November 17, 2007

A Land Where Raw is Rare

Chase Hill Farm Organic Raw Milk Camembert (center)
with Vermont Shepherd (right), quince jelly, and crackers

On a recent visit to the Brattleboro Co-op, I asked John the Cheesemonger to recommend something he was excited about. Cocking one eyebrow for a moment, he directed me toward the Organic Raw Milk Camembert from Chase Hill Farm in Warwick, MA. He said that it isn’t often available, since the cheesemaker must hand-deliver the small wheels immediately on their 60th day of life. Why the hurry, you ask? Under federal law, cheese made with raw (unpasteurized) milk must be aged 60 days before consumption. While some styles of cheese adapt well to a two-month aging, soft-ripened cheeses (e.g. brie, camembert) approach or exceed peak ripeness during that period. In general, camembert reaches its peak at four or five weeks.

In countries where this restriction does not exist (France, Italy, Canada, and many more), the consumer is free to enjoy her camembert at any time after its three-week ripening period. Political questions aside, this is important because the flavor and texture of soft-ripened cheeses change dramatically over a few weeks. Upon opening my wheel of Chase Hill Camembert, I noticed the odor of ammonia on its rind, an indication of over-ripeness. The odor faded over the hour that I left the cheese open at room temperature, and I cut it in half to discover its uniformly oozing paste. The scent of the paste was mild and fresh, with a scent of sweet clover. The first bite carried the flavor of fresh milk, though it was quickly overpowered by a sharp bitterness. Eating the rind with the paste actually tempered the bitterness, and quince jelly on a cracker was an excellent combination with the camembert. The cheese was obviously high-quality, but it was overripe for my taste. What a shame I couldn’t enjoy it at its peak!

I will save the government-agribusiness conspiracy theory for the topic of NAIS, because my conclusion is that raw milk cheese is simply misunderstood in the US. From what I have read, I am confident that further research, as is being conducted at the University of Vermont through a USDA grant, will prove the safety of consuming raw milk cheese. Proponents of raw milk cheese argue that pasteurization of the milk used to make the cheese is irrelevant because dangerous pathogens in cheese are a result of improper production or mishandling.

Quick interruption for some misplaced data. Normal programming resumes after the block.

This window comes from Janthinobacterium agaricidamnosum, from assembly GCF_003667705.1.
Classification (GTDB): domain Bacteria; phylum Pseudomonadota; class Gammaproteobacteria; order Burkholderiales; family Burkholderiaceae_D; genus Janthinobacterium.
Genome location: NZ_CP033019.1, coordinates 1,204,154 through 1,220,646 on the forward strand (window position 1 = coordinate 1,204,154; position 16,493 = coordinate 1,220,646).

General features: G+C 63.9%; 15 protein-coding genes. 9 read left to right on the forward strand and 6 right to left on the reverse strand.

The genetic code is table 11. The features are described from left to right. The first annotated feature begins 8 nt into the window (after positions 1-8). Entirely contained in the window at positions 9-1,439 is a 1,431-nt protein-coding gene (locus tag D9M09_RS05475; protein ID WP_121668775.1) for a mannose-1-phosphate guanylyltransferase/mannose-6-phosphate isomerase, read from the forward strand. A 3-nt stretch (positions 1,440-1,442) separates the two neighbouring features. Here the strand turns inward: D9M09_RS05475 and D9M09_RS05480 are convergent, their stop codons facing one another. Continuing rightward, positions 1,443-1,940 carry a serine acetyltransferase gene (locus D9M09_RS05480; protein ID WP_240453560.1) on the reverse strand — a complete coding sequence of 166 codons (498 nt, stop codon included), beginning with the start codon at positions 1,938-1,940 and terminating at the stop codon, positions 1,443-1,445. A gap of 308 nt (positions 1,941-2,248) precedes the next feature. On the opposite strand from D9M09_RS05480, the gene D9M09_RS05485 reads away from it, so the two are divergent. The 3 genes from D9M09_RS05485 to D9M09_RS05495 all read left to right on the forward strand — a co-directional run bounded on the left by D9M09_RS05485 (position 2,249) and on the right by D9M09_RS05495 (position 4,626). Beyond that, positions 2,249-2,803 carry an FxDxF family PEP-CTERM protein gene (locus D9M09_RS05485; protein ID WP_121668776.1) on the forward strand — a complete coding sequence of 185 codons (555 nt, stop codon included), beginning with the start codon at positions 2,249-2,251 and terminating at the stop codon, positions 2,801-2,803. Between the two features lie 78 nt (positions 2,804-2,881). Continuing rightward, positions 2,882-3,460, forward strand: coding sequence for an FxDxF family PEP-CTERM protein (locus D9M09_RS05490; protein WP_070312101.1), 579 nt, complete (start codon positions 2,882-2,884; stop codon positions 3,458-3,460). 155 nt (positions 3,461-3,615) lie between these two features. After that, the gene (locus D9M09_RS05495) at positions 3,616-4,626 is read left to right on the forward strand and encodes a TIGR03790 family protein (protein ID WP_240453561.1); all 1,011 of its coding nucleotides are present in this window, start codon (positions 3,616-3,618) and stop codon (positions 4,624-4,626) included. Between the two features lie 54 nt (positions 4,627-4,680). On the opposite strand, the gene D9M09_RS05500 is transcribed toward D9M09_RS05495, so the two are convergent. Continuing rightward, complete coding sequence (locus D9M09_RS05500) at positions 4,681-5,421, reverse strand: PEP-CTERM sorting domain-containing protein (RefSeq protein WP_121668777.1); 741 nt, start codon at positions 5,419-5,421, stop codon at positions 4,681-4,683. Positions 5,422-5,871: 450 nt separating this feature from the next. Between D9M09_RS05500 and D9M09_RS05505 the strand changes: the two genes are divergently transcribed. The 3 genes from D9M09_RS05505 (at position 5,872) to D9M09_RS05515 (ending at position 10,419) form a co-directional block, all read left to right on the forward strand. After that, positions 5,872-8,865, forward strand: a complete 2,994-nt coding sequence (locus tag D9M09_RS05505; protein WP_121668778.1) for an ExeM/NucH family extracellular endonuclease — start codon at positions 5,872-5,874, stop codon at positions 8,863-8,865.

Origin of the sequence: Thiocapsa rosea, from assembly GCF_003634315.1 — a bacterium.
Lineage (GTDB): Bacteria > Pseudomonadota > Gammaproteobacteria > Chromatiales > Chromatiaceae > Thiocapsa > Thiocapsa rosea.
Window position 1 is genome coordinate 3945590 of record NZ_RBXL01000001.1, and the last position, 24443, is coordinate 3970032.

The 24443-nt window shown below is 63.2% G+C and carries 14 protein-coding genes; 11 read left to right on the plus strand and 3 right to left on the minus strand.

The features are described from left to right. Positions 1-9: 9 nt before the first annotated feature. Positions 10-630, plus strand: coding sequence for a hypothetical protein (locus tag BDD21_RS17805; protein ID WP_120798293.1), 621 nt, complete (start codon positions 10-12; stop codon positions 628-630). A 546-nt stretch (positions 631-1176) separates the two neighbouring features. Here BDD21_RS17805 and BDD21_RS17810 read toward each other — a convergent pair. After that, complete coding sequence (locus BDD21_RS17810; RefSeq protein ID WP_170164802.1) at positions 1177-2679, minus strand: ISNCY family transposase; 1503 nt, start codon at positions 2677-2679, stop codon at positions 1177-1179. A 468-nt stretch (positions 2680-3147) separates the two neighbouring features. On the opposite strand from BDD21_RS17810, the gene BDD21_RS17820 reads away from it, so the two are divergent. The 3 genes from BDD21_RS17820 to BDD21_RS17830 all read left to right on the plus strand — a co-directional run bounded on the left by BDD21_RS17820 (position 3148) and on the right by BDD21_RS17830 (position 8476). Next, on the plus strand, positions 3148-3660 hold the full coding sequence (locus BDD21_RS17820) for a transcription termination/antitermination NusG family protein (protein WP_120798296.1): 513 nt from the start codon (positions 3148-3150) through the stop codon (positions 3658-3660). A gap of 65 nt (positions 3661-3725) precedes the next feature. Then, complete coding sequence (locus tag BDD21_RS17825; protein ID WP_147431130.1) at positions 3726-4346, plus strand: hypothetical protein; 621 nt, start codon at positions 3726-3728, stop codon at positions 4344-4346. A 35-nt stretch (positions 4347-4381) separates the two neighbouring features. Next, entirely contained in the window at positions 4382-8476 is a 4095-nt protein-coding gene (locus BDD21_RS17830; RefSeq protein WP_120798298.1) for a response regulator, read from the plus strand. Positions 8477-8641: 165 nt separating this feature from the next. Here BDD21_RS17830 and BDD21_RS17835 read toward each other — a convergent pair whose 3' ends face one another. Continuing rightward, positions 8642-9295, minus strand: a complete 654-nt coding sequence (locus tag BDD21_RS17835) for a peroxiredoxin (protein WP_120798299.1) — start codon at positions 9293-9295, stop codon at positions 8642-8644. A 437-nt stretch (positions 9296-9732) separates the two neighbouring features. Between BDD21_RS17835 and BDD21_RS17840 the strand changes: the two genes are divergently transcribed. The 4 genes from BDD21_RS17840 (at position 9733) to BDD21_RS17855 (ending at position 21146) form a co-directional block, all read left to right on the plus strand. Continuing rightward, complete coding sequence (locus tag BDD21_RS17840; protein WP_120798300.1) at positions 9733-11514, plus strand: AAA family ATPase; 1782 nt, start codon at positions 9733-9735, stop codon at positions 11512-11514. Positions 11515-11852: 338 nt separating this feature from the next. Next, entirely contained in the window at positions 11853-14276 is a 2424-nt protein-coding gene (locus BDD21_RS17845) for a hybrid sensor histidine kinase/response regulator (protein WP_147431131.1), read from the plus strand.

I am in favor of lifting the restrictions against raw milk cheese for two practical reasons. First, as a consumer, I want to have the choice of what kind of cheese to buy, from whom, at what time. I have the legal right to order a rare hamburger at a restaurant (yuck) despite health risks; why can’t I eat my camembert when it still has some springy life under its rind? Secondly, the fantastic artisan cheese producers across the US should have every tool available to them when crafting their products. If they wish to use fresh, unpasteurized milk in a farmstead cheese, it should be their right.

I believe that the raw milk cheese controversy will ultimately benefit the artisan cheese industry in the US. It has led to self-imposed efforts by producers to maximize sanitation standards, illustrated by the pilot program to develop HACCP plans for farmstead cheese producers. It is my hope that this program will be implemented by the time the restrictions on raw milk cheese are lifted.

In the meantime, you can enjoy excellent cheese made by skilled producers. The flavor of high-quality milk is enjoyable even after undergoing pasteurization. If you sample the wonderful variety of American artisan cheese available today, I’m sure you’ll find some solace from the raw milk cheese debate.

Recommended article:
The Myths About Raw Milk Cheese,” by Janet Fletcher

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